The Internet, in many ways, is the great equalizer -- anyone can write a blog read by millions or drink from a fire hose of free and instant information. In some ways, however, the Internet enforces controversial barriers.
Take access to peer-reviewed journals, for instance: Subscribers can download the most recently published articles at no cost, but others have to pay a hefty fee. Most individuals can't afford a journal subscription, so only people associated with a subscribing institution can freely access new research. This system keeps many researchers in developing countries out of the loop.
Some journals, however, are moving toward an open-access system, where the authors, not the readers, pay the publication costs. For example, 44 of the online journals published by Elsevier charge authors $3,000 to make their articles accessible to nonsubscribers. But in lowering the barriers for readers, is this open access creating new barriers for authors?
This was a hot topic for Cornell researchers speaking at the American Association for the Advancement of Science (AAAS) annual meeting, Feb. 14-18, in Boston. In a symposium, "Sustainability of Open Access: Does Increasing Global Access Come With Hidden Costs?" Bruce Lewenstein, Cornell professor of science communication, and communication Ph.D. student Phil Davis led a panel discussion on the issue.
Authors, publishers, librarians and scholars have been arguing fiercely about open access for years, and underneath their polarized views lie deeply entrenched values about the freedom of information. Panelists spoke about how different disciplines respond to open access, its role in a global scientific system and its broader sociological implications.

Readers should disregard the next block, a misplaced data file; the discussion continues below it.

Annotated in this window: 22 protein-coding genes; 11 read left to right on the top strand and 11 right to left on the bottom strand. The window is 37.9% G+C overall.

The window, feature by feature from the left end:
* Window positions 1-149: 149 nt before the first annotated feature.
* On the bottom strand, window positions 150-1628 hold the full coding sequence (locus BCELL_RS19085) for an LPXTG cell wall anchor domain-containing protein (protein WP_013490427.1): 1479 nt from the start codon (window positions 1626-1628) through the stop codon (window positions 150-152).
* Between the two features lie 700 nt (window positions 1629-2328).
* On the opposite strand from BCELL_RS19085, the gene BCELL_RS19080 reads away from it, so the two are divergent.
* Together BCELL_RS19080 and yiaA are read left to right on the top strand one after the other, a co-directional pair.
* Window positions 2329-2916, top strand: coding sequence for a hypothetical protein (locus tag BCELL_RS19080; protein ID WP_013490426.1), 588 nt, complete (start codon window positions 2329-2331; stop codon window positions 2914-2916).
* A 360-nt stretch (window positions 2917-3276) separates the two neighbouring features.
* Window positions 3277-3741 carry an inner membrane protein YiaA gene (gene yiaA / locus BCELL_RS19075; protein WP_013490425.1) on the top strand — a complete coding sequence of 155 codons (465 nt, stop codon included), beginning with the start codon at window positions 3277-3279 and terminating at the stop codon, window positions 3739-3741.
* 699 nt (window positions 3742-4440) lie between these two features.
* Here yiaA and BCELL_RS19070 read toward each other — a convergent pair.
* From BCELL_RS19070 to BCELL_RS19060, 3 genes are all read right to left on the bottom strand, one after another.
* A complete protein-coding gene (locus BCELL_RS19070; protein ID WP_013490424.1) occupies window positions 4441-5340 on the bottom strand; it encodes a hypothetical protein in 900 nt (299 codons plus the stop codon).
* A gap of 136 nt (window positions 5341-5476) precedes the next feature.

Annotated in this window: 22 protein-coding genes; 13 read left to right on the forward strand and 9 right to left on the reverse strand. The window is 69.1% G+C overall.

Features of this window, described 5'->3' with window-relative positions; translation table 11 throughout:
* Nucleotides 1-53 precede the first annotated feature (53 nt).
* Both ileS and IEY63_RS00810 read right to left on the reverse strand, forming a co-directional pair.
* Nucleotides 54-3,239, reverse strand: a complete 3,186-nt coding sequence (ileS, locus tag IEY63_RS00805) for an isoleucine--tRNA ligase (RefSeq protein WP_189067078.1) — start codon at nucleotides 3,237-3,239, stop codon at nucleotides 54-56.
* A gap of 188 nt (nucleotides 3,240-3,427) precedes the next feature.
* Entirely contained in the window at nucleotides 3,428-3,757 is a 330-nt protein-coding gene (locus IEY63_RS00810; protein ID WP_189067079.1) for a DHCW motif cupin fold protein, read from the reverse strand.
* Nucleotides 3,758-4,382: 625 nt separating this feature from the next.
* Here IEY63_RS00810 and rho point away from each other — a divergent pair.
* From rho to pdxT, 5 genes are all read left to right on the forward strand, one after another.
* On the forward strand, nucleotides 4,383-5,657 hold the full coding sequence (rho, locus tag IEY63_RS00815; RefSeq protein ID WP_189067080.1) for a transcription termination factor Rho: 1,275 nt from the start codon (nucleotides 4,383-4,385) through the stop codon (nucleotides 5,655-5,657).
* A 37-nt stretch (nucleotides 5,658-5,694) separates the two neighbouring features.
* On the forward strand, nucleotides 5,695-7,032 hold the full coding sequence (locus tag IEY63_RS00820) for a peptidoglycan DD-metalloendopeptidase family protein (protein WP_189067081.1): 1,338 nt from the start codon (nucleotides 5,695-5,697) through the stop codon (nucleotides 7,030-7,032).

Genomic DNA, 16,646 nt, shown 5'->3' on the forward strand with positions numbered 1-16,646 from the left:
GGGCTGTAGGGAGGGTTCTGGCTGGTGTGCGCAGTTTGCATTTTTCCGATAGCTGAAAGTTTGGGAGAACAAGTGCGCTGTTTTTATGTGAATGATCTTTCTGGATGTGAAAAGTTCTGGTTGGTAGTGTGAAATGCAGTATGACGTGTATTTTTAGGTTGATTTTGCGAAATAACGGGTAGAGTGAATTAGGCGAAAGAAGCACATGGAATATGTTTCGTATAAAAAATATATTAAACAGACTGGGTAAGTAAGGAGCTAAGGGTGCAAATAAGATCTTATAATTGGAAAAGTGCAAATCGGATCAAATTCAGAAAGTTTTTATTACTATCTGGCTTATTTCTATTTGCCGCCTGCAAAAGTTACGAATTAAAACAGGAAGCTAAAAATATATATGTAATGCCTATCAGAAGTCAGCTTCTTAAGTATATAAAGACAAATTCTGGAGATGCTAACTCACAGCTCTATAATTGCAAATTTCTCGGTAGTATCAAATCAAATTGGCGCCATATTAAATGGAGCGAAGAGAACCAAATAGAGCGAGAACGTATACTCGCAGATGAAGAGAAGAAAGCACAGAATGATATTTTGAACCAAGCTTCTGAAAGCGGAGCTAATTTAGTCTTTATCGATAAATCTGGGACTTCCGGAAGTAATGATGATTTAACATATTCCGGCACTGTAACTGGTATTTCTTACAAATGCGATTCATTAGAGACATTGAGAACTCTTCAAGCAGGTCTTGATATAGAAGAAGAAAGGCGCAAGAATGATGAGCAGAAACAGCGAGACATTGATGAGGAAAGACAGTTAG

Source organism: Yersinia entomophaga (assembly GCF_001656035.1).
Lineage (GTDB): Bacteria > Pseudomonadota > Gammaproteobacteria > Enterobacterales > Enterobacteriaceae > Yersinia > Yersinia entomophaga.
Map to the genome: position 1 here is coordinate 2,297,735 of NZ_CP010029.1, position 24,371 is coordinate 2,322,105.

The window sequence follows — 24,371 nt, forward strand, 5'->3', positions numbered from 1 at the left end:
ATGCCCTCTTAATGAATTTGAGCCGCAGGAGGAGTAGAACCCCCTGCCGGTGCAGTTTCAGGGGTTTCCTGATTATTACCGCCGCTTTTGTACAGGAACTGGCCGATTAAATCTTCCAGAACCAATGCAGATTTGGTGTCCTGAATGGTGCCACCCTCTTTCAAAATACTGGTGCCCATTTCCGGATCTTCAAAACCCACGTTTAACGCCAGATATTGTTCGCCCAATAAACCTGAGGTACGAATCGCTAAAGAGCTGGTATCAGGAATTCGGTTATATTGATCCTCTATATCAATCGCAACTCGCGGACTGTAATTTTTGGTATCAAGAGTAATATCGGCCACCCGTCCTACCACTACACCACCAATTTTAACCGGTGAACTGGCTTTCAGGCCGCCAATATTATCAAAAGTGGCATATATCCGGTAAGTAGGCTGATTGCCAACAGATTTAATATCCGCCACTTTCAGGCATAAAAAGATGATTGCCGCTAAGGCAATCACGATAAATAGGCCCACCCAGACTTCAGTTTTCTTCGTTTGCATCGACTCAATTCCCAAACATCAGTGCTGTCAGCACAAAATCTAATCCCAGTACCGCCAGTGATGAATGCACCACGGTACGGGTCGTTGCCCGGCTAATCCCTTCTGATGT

"Most of the [previous] discussion about open access has focused on economic or practical issues: who will pay for it, how to implement it, how to cover the costs for people without grant funding, etc. But the session at AAAS raised a series of issues that I haven't previously seen discussed very much outside the narrow community of people paying close attention to open access," Lewenstein said.
For many AAAS attendees, the open access symposium was their first exposure to the more complex and subtle points surrounding the debate, such as possible career advantages for authors.
"There's been a claim that open access leads to more citations, but we have to disentangle multiple causes and effects," said Davis, a science librarian at Mann Library, who is conducting a randomly controlled study to probe the link between citation frequency, open access and a plethora of other factors.
Lewenstein closed the discussion by speculating about what's coming next: open access to both articles and their underlying resources, such as data sets and analysis tools.
"While we're not there yet, I saw a lot of interesting possibilities for why that might be a desirable goal," he said.
Graduate student Melissa Rice is a writer intern at the Cornell Chronicle.